Money Matters - Simplified

Obesity and Self-Esteem

A physically beautiful person experiences life in a different way than an ugly or obese person does. It’s the same as the divide between life experiences and the personalities of a rich man and a poor man. Ugly as it may sound, it is one of the truths of our society.

Obese people usually have low self esteem. I know it’s not a very nice thing to say, but I like to tell it like it is. I don’t like looking for euphemisms to externalize negative deductions, as circumlocution only shifts one's focus from coherent communication to being politically correct. So my theory is that a chap’s face and physical personality speak of his self-esteem level.

I’ve seen our reporters do 4-5 stories on obesity in the last couple of weeks, and this has got me thinking on obesity rampant in contemporary society.

If your kid is fat, chances are that he’ll be told in brutal language by other kids that he is fat. Kids don’t beat about the bushes. They come straight to the point--no use of euphemisms and absolutely no regard paid to the political correctness of statements.

Shaping of personality is not an overnight occurrence. It’s an ongoing process and starts right from the formative years of our lives. One’s self-esteem and personality development not only depend on the upbringing, financial position, and social status of parents but also a lot on the face and body one’s born with. An attractive or a beautiful person experiences life in a different way than an ugly or average-looking person does. It’s the same as the divide between life experiences and the personalities of a rich man and a poor man.

Society tells you every day “This is what you are”, and you get treated just like that. Alright, people may not say so in as many words, but they’ve got ways of pigeonholing you in pre-determined slots: “you are rich” or “you are poor”, “you are fat and HE is not”, “HE is good-looking and YOU are not (you are ugly, in fact)”, “he deserves this, and no, YOU don’t deserve this”, and so on. And society guards its conventions and beliefs fiercely, mind you. Try cursing Jesus Christ in a mall full of people. They’ll lynch ya!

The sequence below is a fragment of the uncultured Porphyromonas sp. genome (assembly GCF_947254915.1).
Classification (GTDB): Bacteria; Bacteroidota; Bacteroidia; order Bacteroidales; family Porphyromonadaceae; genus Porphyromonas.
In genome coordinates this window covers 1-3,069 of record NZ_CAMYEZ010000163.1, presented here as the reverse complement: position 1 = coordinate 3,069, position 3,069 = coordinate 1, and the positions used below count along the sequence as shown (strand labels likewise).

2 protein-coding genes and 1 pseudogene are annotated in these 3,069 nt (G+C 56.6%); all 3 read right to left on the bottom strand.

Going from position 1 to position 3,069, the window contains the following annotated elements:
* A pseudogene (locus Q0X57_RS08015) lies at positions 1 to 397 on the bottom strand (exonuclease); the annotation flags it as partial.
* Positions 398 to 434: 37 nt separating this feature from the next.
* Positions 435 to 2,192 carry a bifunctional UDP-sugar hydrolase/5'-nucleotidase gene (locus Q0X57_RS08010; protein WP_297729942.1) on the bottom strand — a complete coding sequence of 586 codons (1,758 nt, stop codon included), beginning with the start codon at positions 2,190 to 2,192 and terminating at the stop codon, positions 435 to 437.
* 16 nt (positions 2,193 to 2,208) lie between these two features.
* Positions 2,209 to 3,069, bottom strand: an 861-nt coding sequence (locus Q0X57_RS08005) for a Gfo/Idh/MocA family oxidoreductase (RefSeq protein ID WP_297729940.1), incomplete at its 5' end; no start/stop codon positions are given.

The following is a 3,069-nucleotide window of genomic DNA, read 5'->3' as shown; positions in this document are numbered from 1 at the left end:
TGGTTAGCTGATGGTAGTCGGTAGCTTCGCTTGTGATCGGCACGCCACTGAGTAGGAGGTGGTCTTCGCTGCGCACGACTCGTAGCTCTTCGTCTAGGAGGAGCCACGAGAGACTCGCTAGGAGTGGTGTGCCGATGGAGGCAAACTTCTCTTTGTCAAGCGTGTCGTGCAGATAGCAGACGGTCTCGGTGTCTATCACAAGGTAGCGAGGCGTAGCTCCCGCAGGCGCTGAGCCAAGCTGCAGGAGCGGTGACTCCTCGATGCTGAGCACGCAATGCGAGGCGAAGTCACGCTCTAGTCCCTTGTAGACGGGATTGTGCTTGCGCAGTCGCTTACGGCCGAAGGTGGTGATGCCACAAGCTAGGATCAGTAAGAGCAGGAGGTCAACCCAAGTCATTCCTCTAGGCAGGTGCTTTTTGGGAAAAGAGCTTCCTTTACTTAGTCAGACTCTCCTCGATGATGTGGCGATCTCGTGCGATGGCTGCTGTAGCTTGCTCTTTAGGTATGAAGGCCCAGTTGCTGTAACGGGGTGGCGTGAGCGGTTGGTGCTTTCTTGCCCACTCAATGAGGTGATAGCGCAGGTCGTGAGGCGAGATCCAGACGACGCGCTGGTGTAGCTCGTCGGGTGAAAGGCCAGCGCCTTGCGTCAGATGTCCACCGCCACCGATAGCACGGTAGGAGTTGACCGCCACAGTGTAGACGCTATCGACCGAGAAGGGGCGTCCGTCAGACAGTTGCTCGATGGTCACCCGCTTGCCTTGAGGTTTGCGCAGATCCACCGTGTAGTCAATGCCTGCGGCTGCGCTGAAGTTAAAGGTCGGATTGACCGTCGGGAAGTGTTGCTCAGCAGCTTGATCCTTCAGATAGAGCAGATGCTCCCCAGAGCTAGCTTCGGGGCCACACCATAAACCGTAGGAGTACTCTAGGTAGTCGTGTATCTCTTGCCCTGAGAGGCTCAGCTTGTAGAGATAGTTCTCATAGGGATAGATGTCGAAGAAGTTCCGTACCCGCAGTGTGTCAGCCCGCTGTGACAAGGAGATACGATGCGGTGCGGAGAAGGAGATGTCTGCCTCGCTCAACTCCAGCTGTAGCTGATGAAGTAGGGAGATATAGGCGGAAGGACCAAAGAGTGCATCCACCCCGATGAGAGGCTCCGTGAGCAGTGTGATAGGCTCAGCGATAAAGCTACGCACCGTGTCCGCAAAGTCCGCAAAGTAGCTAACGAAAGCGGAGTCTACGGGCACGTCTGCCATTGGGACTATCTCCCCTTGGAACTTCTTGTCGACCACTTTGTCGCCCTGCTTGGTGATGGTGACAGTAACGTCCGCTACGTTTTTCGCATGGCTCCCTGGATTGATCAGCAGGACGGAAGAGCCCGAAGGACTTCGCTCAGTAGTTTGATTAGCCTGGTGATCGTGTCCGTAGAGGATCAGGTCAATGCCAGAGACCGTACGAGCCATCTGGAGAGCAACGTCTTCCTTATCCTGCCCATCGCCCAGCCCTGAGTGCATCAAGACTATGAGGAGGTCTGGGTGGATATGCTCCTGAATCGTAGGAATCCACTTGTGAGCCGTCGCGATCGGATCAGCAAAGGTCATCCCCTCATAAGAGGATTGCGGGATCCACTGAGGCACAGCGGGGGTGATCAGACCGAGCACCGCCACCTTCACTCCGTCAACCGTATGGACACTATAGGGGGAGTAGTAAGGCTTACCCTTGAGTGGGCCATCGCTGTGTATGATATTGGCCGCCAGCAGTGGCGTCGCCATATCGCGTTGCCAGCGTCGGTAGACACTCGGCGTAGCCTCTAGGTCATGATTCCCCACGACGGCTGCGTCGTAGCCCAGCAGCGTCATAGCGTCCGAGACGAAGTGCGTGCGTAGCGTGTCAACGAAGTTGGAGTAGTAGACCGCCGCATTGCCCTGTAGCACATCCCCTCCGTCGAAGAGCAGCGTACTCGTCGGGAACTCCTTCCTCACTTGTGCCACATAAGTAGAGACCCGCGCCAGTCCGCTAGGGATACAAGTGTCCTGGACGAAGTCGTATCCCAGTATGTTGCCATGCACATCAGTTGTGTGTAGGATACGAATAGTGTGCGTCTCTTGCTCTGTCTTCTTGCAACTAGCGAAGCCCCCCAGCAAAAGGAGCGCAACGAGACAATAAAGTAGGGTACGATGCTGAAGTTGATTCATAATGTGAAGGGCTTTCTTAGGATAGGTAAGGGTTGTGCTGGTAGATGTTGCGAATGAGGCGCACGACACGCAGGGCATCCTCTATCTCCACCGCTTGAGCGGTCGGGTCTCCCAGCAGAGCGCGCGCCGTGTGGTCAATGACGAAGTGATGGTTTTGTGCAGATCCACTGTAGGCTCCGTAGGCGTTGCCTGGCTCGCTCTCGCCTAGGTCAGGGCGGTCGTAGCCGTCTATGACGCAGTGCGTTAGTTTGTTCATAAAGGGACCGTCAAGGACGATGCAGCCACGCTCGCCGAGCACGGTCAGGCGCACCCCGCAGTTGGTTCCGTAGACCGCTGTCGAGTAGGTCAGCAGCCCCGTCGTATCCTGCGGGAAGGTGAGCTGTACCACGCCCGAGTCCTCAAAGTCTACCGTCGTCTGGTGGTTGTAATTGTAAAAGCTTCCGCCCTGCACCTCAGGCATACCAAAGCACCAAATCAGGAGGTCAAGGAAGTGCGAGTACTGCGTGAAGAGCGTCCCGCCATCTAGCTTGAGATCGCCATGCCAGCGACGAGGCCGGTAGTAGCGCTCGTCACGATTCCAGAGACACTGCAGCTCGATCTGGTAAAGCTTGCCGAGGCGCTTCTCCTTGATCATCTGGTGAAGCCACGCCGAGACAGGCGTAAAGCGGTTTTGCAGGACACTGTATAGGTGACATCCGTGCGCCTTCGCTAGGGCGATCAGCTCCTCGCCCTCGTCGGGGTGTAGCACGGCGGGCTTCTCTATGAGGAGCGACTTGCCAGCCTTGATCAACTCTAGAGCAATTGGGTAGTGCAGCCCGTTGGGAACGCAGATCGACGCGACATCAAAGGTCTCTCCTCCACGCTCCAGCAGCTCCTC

Kids are green. Kids are clean slates. All that abuse suffered in the formative years will stay in place even when your kid grows up. If he’s still fat, people won’t need to use words now. Stares will suffice.

The point I’m trying to drive home is: be strict with your kid. You need to be. If he’s not having mud cake, he’s bloody well not having that mud cake. Or burgers or pizza or whatever that puts fat on him.

We’re talking about not only his physical health here but mental health as well. You look after the physical personality of your kid for the same reason you provide well and give him love and affection--to make him a wholesome, successful individual with healthy mind.

I leave you with this news story we carried a few days ago in our 'Health and Medical portal' themedguru.com. It might help if you’re having trouble with your obese child: http://www.themedguru.com/articles/books_can_foster_weight_loss_in_obese_kids-86113050.html

By Harpreet Bhagrath

The writer is the Chief Editor at themoneytimes.com

Comments? Questions? Criticism? Replies?

Shoot a mail to editor@trustsquare.net Or harpreetbhagrath@gmail.com